wrestling / TV Reports

Pantoja’s NJPW New Japan Soul Review 7.3.24

July 5, 2024 | Posted by Kevin Pantoja
New Japan Soul 7-3-24 Image Credit: NJPW
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Pantoja’s NJPW New Japan Soul Review 7.3.24  

NJPW New Japan Soul

July 3rd,  2024 | Korakuen Hall in Tokyo, Japan | Attendance: 1,225

NOTE: For anyone following all of my reviews, my WrestleMania Series is still ongoing. It’s something I’m doing in my free time though so reviews from 2024 (like this one) take precedence. Also, I’m up to the Manias that are like, 7 hours long so it takes a while.

I know the idea of me covering New Japan consistently at this point is out the window but these two New Japan Soul shows seem notable. We’ve got the mini tournament to determine who will be int the G1 Climax. For this night, those are the only four matches I’ll cover. I’ll do my best to review the following night in full but this is a weekend with a lot of sports, Money in the Bank, and Heatwave.

G1 Climax B Block Qualifying Tournament Semifinals: Hiroshi Tanahashi vs. Boltin Oleg

A G1 without my Ace would feel wrong, though this company desperately needs to try something with new stars which was never more clear than when watching a broken down Naito win back their top title because they have nobody else. By the way, these two are partners and the NEVER Six Man Champions. As you’d expect, Tanahashi worked the leg as he looked to chop his larger opponent down to size. Once Oleg got past that, he started showing off the power with things like a swinging gutwrench, though he did have to let go to sell the leg. He caught High Fly Flow and then reeled off some Kamikazes to win in 6:50. That was good stuff and I respect the risk of giving a shot to Oleg. Major upset and I really like that. [***]

G1 Climax A Block Qualifying Tournament Semifinals: Callum Newman vs. KENTA

Another chance to make a bold statement. Callum has been very good even though he’s just 21 and while I loved KENTA in his prime, he really is a far cry from that man these days. KENTA opened this with typical heel stuff like battering  Callum all around ringside and throwing him into the guardrail a bunch. They spent a long time doing this as the idea seemed to be to really sell Callum as a guy who could take a beating and survive through it all. As Callum made his comeback, we got a ref bump so KENTA could bring a kendo stick into play. He wailed on him with it and then got whatever DEFY Title he has but Callum avoided the shot and hit the Oscutter, though the ref was still down. Bringing the ref back in led to some KENTA close calls including some stiff slaps. Callum reeled off some pump knees and won with the Oscutter in 14:58. Again, a nice surprise and the right move. Good match though some of KENTA’s offense dragged and was dull. [***¼]

G1 Climax B Block Qualifying Tournament Semifinals: Taichi vs. TJP

An interesting one here because juniors like TJP are rarely included here. Speaking of, if he has a shot, then why is Hiromu not in the G1? The idea here was simple like the previous match and I think that’s why it worked. As the junior, TJP had to use his quickness to try and get anything going. Meanwhile, Taichi got to play the physical monster and it was some of his best work in a while. The brute isn’t a role he plays typically so this was a welcome change of pace and he did very well with it. That was the tone for the entire match and TJP got the crowd behind him. I liked him doing the facewash spot in the corner in retaliation to Taichi lighting him up with it earlier. TJP also resorted to some submission to negate his size disadvantage which worked because he’s a solid technician. He came close on a few occasions but Taichi beat him with Black Mephisto in 19:26. That was very good as this show keeps taking a step up and getting a bit better. Easy to follow, well executed story. [***½]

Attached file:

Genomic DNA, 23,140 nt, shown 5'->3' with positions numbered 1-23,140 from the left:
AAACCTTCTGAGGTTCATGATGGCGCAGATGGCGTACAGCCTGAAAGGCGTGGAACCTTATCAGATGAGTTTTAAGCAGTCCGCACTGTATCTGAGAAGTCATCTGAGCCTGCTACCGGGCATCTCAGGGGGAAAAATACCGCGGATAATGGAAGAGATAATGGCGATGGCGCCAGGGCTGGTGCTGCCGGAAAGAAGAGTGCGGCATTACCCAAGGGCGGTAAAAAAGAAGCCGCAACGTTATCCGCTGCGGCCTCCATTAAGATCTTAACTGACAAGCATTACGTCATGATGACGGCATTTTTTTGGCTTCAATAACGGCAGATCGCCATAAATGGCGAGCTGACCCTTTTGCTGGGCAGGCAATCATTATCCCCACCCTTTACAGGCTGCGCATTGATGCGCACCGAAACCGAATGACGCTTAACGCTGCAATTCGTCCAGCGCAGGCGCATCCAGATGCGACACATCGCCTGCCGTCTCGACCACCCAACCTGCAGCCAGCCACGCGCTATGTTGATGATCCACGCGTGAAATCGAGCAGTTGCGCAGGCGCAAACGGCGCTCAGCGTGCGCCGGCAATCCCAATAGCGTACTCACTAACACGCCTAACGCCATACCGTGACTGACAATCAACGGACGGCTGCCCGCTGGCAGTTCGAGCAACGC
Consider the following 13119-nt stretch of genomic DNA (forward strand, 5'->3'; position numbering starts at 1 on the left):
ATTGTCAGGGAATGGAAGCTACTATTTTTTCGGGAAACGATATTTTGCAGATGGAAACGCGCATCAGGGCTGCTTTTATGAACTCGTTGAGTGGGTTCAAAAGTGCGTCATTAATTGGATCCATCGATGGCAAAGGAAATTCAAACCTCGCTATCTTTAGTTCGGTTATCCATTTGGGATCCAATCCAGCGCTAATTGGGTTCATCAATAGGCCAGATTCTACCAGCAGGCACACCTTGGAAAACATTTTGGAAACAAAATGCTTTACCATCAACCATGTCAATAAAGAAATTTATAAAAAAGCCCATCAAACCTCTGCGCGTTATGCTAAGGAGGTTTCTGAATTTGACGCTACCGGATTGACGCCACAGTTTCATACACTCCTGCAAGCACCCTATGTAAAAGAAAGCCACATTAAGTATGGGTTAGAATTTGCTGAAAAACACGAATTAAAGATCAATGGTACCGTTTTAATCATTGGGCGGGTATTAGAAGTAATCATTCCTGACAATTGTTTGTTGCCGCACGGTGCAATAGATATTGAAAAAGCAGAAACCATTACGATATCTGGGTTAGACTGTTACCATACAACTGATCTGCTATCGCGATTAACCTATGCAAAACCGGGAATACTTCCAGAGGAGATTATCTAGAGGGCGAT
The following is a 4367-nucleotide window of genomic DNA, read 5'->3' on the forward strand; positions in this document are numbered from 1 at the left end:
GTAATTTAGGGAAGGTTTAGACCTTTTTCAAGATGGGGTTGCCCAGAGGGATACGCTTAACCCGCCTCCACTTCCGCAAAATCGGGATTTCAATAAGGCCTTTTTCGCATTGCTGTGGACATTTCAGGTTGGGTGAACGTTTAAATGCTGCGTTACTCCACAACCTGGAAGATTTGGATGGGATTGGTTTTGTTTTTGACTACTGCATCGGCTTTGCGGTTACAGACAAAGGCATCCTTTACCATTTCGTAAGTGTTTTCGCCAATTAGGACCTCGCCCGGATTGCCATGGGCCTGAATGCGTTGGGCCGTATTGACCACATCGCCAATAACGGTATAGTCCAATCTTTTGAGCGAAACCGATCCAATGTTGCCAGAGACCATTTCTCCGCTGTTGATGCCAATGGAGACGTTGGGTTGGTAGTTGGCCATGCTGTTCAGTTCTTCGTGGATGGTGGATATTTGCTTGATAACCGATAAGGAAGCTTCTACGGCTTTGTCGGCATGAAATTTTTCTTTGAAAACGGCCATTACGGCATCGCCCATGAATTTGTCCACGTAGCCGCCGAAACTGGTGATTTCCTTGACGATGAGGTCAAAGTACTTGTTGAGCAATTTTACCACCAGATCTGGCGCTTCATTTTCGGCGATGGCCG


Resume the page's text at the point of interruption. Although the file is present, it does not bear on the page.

G1 Climax A Block Qualifying Tournament Semifinals: Tomohiro Ishii vs. YOSHI-HASHI

Wild to think about a G1 without Ishii. I know that he’s not a guy who wins a lot but he’s always the best source of great matches in it. I feel like I say this often with Ishii matches but this gave me old NEVER Openweight Title match vibes. They were just trading forearms and chops as if they were out to prove who was tougher even more than trying to get into the G1. These were seriously some of the hardest shots I’ve seen YOSHI-HASHI throw in his career. I don’t have too much to say because it was just a war. They battered each other to the point where they both passed out on the mat. I loved the idea that this was two old warriors trying to go out on their swords in one last ditch attempt to get into such a big tournament. Down the stretch we got bigger moves like an Ishii powerbomb for a near fall and a HASHI Codebreaker but they’d still resort to things like lariats in between. I lost it when HASHI busted out a Canadian Destroyer. They kept throwing bombs at each other until HASHI won with Karma in 26:01. A great match and probably the best of HASHI’s singles career. That said, I do think we hit some repetitive, diminishing returns on some of the close calls and big moves late. [****]

The final score: review Good
The 411
That was just what I was hoping for. Four matches that are all good,  some great bits in there, and some results that surprised me which I don’t typically get from Gedo.